As I mentioned in my first blog post, countries with weak rule of law (more specifically, weak enforcement of wildlife crime-related laws) can be particularly attractive sites for the capture, transit, and sale of illegal wildlife products. A key problem regarding illegal wildlife products vis-à-vis the acquisition and trade of… read more
Meanwhile, in the Lege: Cracking down on shark-finning
Here in Austin, the Texas legislature is well into its biennial session. Amidst the thousands of bills that have been filed, one prominent bill has a strong wildlife conservation connection. In February Representative Eddie Lucio, III (D-Harlingen) filed HB 1579 that would ban commerce and transportation related to shark fins in Texas. … read more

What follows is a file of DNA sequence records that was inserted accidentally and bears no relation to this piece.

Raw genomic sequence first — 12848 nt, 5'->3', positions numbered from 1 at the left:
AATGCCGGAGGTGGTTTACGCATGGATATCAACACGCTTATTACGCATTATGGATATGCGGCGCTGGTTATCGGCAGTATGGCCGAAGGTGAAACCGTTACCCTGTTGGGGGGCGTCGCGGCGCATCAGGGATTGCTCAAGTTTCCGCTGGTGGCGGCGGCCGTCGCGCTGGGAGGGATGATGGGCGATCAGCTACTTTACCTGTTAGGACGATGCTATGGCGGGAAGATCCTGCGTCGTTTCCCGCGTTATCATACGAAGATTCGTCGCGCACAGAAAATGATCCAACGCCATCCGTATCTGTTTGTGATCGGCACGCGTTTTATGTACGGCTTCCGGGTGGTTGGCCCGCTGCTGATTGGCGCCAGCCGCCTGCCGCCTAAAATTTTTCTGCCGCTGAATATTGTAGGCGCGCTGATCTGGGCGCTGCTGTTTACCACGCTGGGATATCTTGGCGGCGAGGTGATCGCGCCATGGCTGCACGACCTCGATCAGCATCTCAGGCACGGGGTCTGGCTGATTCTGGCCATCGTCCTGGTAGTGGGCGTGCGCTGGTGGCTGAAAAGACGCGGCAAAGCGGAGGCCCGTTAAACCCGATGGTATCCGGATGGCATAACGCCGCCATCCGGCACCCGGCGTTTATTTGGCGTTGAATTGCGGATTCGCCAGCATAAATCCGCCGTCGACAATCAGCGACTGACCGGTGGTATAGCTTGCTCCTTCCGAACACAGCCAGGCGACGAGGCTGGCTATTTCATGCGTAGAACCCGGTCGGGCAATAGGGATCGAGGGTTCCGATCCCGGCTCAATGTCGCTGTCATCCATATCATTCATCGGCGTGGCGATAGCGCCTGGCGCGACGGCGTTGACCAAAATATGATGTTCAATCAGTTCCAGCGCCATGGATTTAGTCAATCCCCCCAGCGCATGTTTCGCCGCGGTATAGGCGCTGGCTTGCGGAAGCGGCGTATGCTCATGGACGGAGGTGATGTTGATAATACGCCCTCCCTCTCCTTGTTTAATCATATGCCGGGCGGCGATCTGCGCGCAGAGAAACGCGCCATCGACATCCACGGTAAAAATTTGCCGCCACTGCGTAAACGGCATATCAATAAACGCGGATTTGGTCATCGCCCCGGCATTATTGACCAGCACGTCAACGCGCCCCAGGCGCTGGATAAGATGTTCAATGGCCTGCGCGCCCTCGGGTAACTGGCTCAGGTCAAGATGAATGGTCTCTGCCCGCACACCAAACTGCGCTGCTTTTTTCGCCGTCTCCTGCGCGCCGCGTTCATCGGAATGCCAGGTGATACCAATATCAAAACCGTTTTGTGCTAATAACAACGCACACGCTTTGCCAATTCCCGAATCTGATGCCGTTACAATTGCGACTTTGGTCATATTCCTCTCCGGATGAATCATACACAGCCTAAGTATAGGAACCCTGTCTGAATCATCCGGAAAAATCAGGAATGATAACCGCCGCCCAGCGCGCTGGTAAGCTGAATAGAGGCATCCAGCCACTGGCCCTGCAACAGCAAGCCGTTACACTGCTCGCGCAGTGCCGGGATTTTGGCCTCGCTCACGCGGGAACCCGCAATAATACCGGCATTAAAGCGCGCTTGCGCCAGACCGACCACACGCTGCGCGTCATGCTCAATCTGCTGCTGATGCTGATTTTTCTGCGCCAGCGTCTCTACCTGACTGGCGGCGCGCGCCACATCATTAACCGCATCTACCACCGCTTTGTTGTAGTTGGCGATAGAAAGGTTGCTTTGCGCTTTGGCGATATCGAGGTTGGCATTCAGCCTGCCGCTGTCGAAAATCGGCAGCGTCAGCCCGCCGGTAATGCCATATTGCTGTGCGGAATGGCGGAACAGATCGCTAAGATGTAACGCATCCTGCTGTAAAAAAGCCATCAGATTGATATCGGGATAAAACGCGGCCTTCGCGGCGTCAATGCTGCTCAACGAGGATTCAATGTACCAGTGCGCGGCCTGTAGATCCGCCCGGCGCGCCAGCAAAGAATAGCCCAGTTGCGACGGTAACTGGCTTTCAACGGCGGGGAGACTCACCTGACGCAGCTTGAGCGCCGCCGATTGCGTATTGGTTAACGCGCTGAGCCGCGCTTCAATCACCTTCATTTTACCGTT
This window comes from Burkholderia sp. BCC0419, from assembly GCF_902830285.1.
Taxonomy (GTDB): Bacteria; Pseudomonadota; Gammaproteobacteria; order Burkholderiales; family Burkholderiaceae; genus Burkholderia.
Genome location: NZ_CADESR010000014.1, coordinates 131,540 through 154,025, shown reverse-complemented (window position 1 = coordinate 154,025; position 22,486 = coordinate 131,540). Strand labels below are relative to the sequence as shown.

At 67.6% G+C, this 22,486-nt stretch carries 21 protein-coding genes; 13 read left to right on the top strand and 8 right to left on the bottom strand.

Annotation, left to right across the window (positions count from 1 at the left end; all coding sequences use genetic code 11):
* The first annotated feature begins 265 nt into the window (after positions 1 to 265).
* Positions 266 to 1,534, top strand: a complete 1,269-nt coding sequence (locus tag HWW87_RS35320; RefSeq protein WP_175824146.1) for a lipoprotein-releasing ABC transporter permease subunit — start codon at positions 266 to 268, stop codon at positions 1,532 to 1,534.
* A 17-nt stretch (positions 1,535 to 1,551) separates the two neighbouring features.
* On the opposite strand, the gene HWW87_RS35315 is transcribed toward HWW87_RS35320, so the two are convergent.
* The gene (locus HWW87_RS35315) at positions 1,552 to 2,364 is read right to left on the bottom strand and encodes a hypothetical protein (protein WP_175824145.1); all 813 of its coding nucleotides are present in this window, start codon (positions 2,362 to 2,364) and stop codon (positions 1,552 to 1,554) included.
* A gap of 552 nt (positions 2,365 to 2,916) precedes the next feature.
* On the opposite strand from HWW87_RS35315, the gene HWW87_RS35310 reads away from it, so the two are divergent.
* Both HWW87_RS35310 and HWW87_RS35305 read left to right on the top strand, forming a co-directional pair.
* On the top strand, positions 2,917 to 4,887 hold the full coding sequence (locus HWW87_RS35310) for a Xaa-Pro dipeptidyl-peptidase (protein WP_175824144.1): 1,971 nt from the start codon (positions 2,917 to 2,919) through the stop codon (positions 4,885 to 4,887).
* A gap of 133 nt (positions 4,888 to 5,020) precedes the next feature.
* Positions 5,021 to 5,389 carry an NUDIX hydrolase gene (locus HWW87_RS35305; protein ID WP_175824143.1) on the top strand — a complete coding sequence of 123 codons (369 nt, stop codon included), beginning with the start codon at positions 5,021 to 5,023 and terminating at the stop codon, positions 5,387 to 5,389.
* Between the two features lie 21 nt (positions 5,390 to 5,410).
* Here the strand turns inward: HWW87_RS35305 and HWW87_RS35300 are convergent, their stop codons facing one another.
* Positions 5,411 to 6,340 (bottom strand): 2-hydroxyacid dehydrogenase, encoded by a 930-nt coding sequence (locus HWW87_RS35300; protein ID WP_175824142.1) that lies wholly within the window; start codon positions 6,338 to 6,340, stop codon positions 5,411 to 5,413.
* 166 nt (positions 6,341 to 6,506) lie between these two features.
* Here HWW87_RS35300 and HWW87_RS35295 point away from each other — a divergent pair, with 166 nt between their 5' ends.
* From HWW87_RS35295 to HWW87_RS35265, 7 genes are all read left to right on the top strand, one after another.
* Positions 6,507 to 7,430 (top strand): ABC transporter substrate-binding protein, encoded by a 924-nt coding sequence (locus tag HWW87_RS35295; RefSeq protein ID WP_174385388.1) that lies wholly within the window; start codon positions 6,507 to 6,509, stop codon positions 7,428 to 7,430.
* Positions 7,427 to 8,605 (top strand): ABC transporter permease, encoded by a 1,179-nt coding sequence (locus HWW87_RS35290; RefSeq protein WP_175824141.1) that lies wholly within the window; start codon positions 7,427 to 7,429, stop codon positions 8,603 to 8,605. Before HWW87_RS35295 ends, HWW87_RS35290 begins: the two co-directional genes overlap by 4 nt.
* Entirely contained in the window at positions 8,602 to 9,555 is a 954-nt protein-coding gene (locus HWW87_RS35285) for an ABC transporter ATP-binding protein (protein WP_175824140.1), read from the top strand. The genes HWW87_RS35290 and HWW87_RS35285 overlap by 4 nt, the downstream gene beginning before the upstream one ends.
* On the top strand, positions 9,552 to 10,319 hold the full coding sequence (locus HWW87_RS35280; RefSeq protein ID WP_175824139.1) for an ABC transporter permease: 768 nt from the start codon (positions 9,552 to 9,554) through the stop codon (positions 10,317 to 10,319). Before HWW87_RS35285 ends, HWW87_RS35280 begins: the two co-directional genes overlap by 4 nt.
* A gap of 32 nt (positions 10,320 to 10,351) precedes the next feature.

EU Accession to CITES: Unity or Disunity?
Last month the European Union became the first regional entity to accede to CITES. This means that the EU will have a greater capacity to participate in the regime and assist non-EU states with CITES-related projects. Additionally, the EU can cast one vote that carries the weight of a vote from each… read more
Wildlife Crime and the Rule of Law
Though often seen as an environmental issue because of its degradation of species populations, wildlife crimes such as poaching and trafficking have ramifications beyond immediate threats to biodiversity or environmental health. Wildlife trafficking also threatens national security and can undermine the rule of law. Though the concept of “the rule… read more